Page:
... reverse, modify or grant any appropriate relief from the board action if substantial rights of the teacher have been prejudiced because the board action is: 1. In violation of a board rule or policy or contract; or 2. Unsupported by a preponderance of the competent evidence in the record made before the board when that record is viewed as a whole; or 3. Unreasonable, arbitrary or capricious or *341 characterized by an abuse of discretion or a clearly unwarranted exercise of discretion.

Further appeal is provided in section 279.18 which allows either party to reject the adjudicator's decision and seek review in the district court. That court may grant appropriate relief if petitioner's rights have been harmed because the decision of the board or adjudicator is:

1. In violation of constitutional or statutory provisions; or 2. In excess of the statutory authority of the board or the adjudicator; or 3. In violation of a board rule or policy or contract; or 4. Made upon lawful procedure; or 5. Affected by other error of law; or 6. Unsupported by a preponderance of the competent evidence in the record made before the board and the adjudicator when that record is viewed as a whole; or 7. Unreasonable, arbitrary or capricious or characterized by an abuse of discretion or a clearly unwarranted exercise of discretion.

In this case the district court affirmed the adjudicator's decision by finding the Board's action unsupported by a preponderance of the competent evidence and contrary to provisions of the master contract.

The scope of our review of the district court's decision is governed by Board of Education of Fort Madison Community School District v. Youel, 282 N.W.2d 677, 680 (Iowa 1979) where it was held that an appeal under section 279.18 is at law for the correction of errors under the seven standards set forth above. The Youel court explained further: "Under the statutory scheme, the Board alone makes findings of fact, and it is those findings which must be supported by a preponderance of the competent evidence when the record is viewed as a whole." 282 N.W.2d at 682. We therefore examine the record made before the Board and adjudicator to determine whether the Board's action is supported by the requisite preponderance.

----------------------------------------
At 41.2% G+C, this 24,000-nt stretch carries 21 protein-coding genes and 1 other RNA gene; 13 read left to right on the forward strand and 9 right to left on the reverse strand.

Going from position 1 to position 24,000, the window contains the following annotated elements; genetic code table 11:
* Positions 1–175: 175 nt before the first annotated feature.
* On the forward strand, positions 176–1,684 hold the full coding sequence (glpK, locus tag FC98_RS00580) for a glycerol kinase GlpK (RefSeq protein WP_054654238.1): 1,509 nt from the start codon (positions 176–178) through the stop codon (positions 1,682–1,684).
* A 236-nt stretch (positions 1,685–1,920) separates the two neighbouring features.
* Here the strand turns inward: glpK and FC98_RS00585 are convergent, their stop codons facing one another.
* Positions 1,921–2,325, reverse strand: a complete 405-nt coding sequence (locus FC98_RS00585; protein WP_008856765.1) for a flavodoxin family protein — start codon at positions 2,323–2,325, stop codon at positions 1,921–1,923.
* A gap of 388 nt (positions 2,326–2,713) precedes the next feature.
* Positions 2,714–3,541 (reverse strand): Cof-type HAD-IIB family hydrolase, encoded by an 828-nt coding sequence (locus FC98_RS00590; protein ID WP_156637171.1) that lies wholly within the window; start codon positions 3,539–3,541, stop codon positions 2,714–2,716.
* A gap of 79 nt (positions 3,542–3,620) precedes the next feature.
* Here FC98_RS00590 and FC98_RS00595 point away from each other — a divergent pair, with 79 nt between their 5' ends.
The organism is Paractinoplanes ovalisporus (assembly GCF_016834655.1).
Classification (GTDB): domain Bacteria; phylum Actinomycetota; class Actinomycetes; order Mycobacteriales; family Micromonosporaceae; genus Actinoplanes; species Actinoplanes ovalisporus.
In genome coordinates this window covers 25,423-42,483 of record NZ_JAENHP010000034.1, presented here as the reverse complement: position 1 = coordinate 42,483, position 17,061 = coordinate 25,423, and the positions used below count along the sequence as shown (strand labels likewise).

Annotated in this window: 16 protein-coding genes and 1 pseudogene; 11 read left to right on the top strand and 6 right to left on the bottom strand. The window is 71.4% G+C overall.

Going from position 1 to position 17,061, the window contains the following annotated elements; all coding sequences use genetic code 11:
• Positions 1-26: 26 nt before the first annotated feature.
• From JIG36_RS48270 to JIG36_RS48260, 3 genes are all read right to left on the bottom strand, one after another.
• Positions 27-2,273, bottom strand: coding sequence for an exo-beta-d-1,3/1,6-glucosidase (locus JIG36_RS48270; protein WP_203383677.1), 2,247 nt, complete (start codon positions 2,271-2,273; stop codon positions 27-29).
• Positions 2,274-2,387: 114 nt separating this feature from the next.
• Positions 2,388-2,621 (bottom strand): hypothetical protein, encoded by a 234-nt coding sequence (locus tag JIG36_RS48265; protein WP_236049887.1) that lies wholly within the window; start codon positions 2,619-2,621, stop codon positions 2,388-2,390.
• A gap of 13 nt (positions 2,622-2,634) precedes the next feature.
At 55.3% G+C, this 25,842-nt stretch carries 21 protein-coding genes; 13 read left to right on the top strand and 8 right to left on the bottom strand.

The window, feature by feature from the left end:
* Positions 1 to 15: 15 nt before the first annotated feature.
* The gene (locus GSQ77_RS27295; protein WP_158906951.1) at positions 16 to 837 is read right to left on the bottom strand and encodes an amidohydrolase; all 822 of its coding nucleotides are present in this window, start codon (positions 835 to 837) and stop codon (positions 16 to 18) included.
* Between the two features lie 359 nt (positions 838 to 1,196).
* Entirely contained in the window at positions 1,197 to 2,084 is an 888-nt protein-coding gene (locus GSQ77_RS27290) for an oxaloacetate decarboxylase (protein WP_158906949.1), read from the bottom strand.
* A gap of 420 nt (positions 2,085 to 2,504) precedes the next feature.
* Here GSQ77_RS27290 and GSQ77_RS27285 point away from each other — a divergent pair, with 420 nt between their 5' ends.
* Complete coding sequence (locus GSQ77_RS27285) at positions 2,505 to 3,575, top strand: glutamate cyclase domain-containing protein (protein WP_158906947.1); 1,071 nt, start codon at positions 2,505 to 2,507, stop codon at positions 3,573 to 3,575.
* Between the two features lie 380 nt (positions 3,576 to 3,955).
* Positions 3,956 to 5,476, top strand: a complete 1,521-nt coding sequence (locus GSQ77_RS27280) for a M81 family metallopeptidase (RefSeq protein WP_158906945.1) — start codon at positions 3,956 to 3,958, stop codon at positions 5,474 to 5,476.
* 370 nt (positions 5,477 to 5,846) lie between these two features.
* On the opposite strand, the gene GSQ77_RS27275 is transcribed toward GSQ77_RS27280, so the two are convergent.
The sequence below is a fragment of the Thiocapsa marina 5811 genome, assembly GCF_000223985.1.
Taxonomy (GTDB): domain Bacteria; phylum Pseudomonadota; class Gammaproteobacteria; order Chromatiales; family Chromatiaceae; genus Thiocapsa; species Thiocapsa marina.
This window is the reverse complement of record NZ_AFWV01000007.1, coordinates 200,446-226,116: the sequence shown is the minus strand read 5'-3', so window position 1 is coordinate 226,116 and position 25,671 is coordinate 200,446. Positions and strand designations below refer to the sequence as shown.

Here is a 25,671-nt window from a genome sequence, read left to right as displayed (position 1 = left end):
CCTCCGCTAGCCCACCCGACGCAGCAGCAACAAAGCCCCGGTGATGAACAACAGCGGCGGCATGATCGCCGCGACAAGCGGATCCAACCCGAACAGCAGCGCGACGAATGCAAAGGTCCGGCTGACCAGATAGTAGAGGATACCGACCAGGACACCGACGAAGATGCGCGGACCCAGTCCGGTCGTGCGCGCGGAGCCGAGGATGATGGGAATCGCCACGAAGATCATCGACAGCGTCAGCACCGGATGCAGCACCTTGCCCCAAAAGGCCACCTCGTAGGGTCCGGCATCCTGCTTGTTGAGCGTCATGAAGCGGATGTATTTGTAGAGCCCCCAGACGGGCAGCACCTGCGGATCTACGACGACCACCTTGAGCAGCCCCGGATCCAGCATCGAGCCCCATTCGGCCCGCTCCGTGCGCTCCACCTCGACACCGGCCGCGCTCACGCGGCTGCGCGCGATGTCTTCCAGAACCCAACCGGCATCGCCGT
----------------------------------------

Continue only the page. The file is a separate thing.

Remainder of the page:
III. Section 279.15(2), The Code, sets forth the rules relating to the notice of recommendation of termination of a teacher's contract. It is specifically provided that the notice "shall contain a short and plain statement of the reasons, which shall be for just cause, why the recommendation is being made." The notice which was sent to appellee gave as the main reason for the recommendation the fact that the physical education staff was being reduced. The record indicates budgetary problems and declining enrollment as the major reasons for the staff reduction. These very reasons have been held to be "just cause" for termination of both teachers' and administrators' contracts. Briggs v. Board of Directors of Hinton Community School District, 282 N.W.2d 740, 742 (Iowa 1979).